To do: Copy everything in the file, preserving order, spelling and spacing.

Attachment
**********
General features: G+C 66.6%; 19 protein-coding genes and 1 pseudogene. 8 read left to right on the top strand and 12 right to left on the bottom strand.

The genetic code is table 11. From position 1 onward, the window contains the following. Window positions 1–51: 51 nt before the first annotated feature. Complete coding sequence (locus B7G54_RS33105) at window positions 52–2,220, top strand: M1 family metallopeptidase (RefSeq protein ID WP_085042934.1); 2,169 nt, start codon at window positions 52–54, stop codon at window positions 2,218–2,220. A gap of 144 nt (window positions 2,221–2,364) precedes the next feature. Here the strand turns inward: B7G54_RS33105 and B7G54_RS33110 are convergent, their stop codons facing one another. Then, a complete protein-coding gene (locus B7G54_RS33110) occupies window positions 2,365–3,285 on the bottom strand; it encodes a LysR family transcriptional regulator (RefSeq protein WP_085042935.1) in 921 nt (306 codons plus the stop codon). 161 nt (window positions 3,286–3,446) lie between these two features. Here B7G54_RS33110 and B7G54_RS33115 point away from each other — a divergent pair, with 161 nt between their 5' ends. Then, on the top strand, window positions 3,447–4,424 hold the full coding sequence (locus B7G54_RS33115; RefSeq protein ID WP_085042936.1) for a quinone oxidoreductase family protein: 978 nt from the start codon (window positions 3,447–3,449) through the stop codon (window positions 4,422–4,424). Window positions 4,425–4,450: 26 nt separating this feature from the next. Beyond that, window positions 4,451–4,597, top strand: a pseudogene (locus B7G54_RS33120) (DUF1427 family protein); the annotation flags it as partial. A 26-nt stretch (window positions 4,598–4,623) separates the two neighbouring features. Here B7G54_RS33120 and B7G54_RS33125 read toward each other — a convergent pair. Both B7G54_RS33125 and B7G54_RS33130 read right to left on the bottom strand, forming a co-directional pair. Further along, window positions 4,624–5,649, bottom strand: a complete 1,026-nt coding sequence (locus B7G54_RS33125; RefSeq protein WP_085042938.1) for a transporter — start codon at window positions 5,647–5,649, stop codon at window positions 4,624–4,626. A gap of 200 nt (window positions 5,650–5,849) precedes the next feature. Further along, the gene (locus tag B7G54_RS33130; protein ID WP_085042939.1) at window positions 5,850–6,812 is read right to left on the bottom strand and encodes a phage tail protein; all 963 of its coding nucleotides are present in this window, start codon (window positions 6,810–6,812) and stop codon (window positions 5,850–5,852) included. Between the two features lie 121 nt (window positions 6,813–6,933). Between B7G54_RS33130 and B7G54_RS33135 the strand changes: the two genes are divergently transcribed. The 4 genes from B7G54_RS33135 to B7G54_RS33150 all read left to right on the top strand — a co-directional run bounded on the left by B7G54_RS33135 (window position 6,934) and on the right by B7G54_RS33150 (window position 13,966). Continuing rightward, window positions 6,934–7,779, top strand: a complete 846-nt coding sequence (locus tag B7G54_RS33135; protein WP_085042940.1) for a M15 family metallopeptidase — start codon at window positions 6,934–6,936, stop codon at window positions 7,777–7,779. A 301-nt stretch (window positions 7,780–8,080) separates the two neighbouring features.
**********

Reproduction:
General features: G+C 66.6%; 19 protein-coding genes and 1 pseudogene. 8 read left to right on the top strand and 12 right to left on the bottom strand.

The genetic code is table 11. From position 1 onward, the window contains the following. Window positions 1–51: 51 nt before the first annotated feature. Complete coding sequence (locus B7G54_RS33105) at window positions 52–2,220, top strand: M1 family metallopeptidase (RefSeq protein ID WP_085042934.1); 2,169 nt, start codon at window positions 52–54, stop codon at window positions 2,218–2,220. A gap of 144 nt (window positions 2,221–2,364) precedes the next feature. Here the strand turns inward: B7G54_RS33105 and B7G54_RS33110 are convergent, their stop codons facing one another. Then, a complete protein-coding gene (locus B7G54_RS33110) occupies window positions 2,365–3,285 on the bottom strand; it encodes a LysR family transcriptional regulator (RefSeq protein WP_085042935.1) in 921 nt (306 codons plus the stop codon). 161 nt (window positions 3,286–3,446) lie between these two features. Here B7G54_RS33110 and B7G54_RS33115 point away from each other — a divergent pair, with 161 nt between their 5' ends. Then, on the top strand, window positions 3,447–4,424 hold the full coding sequence (locus B7G54_RS33115; RefSeq protein ID WP_085042936.1) for a quinone oxidoreductase family protein: 978 nt from the start codon (window positions 3,447–3,449) through the stop codon (window positions 4,422–4,424). Window positions 4,425–4,450: 26 nt separating this feature from the next. Beyond that, window positions 4,451–4,597, top strand: a pseudogene (locus B7G54_RS33120) (DUF1427 family protein); the annotation flags it as partial. A 26-nt stretch (window positions 4,598–4,623) separates the two neighbouring features. Here B7G54_RS33120 and B7G54_RS33125 read toward each other — a convergent pair. Both B7G54_RS33125 and B7G54_RS33130 read right to left on the bottom strand, forming a co-directional pair. Further along, window positions 4,624–5,649, bottom strand: a complete 1,026-nt coding sequence (locus B7G54_RS33125; RefSeq protein WP_085042938.1) for a transporter — start codon at window positions 5,647–5,649, stop codon at window positions 4,624–4,626. A gap of 200 nt (window positions 5,650–5,849) precedes the next feature. Further along, the gene (locus tag B7G54_RS33130; protein ID WP_085042939.1) at window positions 5,850–6,812 is read right to left on the bottom strand and encodes a phage tail protein; all 963 of its coding nucleotides are present in this window, start codon (window positions 6,810–6,812) and stop codon (window positions 5,850–5,852) included. Between the two features lie 121 nt (window positions 6,813–6,933). Between B7G54_RS33130 and B7G54_RS33135 the strand changes: the two genes are divergently transcribed. The 4 genes from B7G54_RS33135 to B7G54_RS33150 all read left to right on the top strand — a co-directional run bounded on the left by B7G54_RS33135 (window position 6,934) and on the right by B7G54_RS33150 (window position 13,966). Continuing rightward, window positions 6,934–7,779, top strand: a complete 846-nt coding sequence (locus tag B7G54_RS33135; protein WP_085042940.1) for a M15 family metallopeptidase — start codon at window positions 6,934–6,936, stop codon at window positions 7,777–7,779. A 301-nt stretch (window positions 7,780–8,080) separates the two neighbouring features.